Author selling royalties of his second book
In what could be the start of a new trend, author Tao Lin is selling 60% of the US royalties of his upcoming novel to the public. It's like an IPO! From Tao Lin:
People who buy shares will also have more meaning in life if they already like and promote my writing, because they can promote my writing and also be making money for themselves, which can be exchanged for "goods" in concrete reality; therefore existential despair due to "having to do what you normally wouldn't be doing if you had a lot of money" can be relieved to some extent. Also it will be "funny" and "interesting" "for everyone" probably if people buy shares. You can call yourself a "producer" of my second novel if you want to do that. This is like a grant or something except it's like the stock market or something. You will be a stockholder in "Tao Lin's Second Novel's U.S. Royalties Corporation." "As people resell their shares the price of each share will go up or down, you will see this conveyed on MSNBC as a number going by on the bottom of the TV screen."
Tao Lin, now offering the public shares of his novel (apparently without filing a prospectus with the SEC), learned stock manipulation and fraud from his parents.
He’s also written numerous times about shoplifting at Whole Foods, Barnes & Noble, American Apparel, etc., and has encouraged others to steal from “greedy corporations.” But who’s the greedy one?
Check out the Orlando Business Journal for Wednesday, December 18, 2002
for this about Tao’s parents:
“The founder and former chief executive of Orlando-based Surgilight Inc. has been convicted by a Brooklyn jury of fraud and money laundering.
According to the Securities and Exchange Commission, J.T. Lin was convicted for manipulating Surgilight’s stock price by stating in press releases that it developed a way to cure presbyiopia, an age-related deterioration of eyesight.
Those statements were false, the SEC maintains.
Shares in Surgilight climbed from about $2.50 to $25 on that information. According to the SEC, which regulates publicly traded companies, Lin then sold off Surgilight shares he controlled for a profit of about $1.5 million. He then wired that money overseas.
Lin stepped down as CEO of Surgilight in August 2001.
Surgilight placed Lin, a former University of Central Florida professor, on leave when he was indicted on the fraud and money laundering charges in April 2002. He remained on the company payroll as a consultant until July 31.
In addition to the criminal case in Brooklyn, Lin and his wife, Suchin Lin, face civil charges for violating laws governing securities trading. The SEC is seeking to recover the $1.5 million in question plus interest and other penalties.
The Lins had previously settled a civil action filed against them involving another laser eye surgery company in September 1998.”
His parents’ fraudulent claims about their product caused investors over a million dollars in losses when they bought stock in good faith in this couple.
As I’ve said, Tao Lin is simply a crook like his parents. There is an SEC document about “Tao Lin Enterprises” which they apparently used to launder money, and SEC filings show that Tao Lin himself owned Surgilight stock. Check out Edgar and whatever else you can find out online about this young scam artist and his crooked family before you invest a penny!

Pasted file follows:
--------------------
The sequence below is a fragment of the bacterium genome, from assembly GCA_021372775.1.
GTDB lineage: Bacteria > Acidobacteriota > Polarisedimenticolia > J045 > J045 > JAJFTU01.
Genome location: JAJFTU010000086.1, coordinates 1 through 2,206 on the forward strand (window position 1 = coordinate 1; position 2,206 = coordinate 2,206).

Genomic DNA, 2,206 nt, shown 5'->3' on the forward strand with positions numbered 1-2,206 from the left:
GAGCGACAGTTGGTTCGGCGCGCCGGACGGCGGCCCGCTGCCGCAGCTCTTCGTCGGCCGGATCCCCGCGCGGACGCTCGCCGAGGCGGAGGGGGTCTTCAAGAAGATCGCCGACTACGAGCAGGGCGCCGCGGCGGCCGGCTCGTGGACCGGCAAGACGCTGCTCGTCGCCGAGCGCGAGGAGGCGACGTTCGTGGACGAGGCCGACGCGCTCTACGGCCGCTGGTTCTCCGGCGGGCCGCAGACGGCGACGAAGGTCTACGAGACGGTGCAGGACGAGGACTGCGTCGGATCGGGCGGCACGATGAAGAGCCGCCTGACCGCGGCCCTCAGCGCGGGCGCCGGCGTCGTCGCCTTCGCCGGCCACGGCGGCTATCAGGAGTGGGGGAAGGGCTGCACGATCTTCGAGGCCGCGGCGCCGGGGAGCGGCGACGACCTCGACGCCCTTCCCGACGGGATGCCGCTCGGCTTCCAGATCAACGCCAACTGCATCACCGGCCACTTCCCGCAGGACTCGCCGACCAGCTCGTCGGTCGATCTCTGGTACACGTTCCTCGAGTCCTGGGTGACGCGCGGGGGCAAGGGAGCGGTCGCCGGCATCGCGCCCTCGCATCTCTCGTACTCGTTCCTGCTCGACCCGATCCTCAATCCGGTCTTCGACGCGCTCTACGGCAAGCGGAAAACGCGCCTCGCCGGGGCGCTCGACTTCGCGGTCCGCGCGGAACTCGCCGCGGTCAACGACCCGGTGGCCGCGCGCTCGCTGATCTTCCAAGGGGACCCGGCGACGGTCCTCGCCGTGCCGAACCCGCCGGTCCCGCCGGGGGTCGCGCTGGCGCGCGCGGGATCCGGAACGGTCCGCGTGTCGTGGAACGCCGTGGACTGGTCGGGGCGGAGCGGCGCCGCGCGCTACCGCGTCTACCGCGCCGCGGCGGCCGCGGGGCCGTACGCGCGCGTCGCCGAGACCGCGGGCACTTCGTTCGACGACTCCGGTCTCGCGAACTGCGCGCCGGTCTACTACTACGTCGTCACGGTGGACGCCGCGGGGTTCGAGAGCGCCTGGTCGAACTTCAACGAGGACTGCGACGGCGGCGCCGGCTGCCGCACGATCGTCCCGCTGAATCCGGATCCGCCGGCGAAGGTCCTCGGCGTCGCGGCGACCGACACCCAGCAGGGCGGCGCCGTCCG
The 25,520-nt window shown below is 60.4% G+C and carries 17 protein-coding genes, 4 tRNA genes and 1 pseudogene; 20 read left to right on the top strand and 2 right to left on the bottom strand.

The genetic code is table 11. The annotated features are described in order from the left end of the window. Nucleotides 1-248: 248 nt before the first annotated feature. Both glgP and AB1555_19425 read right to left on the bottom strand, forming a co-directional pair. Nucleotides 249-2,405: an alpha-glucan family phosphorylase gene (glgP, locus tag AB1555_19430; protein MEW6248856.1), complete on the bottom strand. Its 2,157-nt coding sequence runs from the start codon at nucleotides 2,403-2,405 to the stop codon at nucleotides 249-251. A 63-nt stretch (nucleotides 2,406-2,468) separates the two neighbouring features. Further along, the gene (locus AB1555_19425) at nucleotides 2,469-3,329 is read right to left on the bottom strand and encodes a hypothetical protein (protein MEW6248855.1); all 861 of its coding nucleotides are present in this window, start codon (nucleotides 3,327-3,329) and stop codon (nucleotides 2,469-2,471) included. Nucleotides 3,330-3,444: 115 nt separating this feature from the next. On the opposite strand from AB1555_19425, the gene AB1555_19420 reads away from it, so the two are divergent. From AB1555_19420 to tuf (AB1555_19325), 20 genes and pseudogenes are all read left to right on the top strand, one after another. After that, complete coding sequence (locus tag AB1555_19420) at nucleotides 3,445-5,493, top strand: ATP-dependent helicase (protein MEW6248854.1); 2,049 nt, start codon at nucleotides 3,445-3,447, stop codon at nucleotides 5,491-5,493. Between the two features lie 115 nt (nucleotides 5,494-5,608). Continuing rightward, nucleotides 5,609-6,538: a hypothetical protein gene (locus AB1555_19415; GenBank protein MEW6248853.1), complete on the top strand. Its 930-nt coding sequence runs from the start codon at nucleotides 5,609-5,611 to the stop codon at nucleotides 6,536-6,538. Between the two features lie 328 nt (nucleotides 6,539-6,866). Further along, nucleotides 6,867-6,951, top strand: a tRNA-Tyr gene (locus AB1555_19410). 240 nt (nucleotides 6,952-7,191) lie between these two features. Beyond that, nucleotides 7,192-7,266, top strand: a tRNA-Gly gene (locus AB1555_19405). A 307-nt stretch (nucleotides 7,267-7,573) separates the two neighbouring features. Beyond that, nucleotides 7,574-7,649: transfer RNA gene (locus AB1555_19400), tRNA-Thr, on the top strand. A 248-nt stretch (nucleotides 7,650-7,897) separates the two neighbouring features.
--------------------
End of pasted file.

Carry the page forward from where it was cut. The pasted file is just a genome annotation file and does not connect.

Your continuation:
Trusting investors lost a lot of money by believing in Tao Lin’s parents and buying Surgilight stock.
They fled the U.S. for their native Taiwan and are there now, having managed to launder the money. They live well while those of us they stole from are shit out of luck.
Again, Tao Lin has NEVER publicly addressed how he feels about aiding and abetting his parents in their fraud, about living a luxurious lifestyle in their grand Orlando home on the money stolen from others.
He seems to be a sociopath, unconcerned with people’s feelings any more than he is with the “greedy corporations” he shoplifts from.
Tao Lin is a bad person. I can’t imagine anyone with his lack of morals and ethics being a worthwhile writer. He is working on this scheme, as well as other scams, because his parents can’t send him the money that supported him his life now that the federal government is monitoring closely. Remember, there are still civil actions pending and an SEC judgment against them.
Apparently, unlike the other thousands up-and-coming writers, musicians and artists in New York, he feels he’s too special to have to do anything as mundane as take a day job. Most novelists have to do some sort of work, but not Tao Lin. It’s beneath him, or maybe he’s just supremely lazy.
He’s never really worked a day in his life.
Really, the only thing that can save this young man from what happened to his parents — his father eventually served time in federal prison — is for him to get a slap in the face in the form of reality.
He’s published three books of poetry, and Amazon and Bookscan sales figures reveal that each succeeding book has sold fewer copies than the last, so his long-range literary future is bleak.
If he could make the kind of money he claims, the smart editors and publishers at Random House, Farrar Straus, and all the other New York book publishing houses would have signed him up.
But he publishes his books with Melville House, a small independent two-person firm who apparently can’t see any need to give him the kind of advance on royalties Mr. Lin thinks he deserves.
So if no mainstream book publishers think his next novel is worth anything, and his current independent publisher thinks it isn’t worth all that much, why should anyone invest in a product like his next novel?
The whole project may be fiction.
This scheme is “The Producers” - except Tao Lin doesn’t have Max Bialystock’s charm -- at least not to anyone who's not an adolescent like 90 per cent of his audience.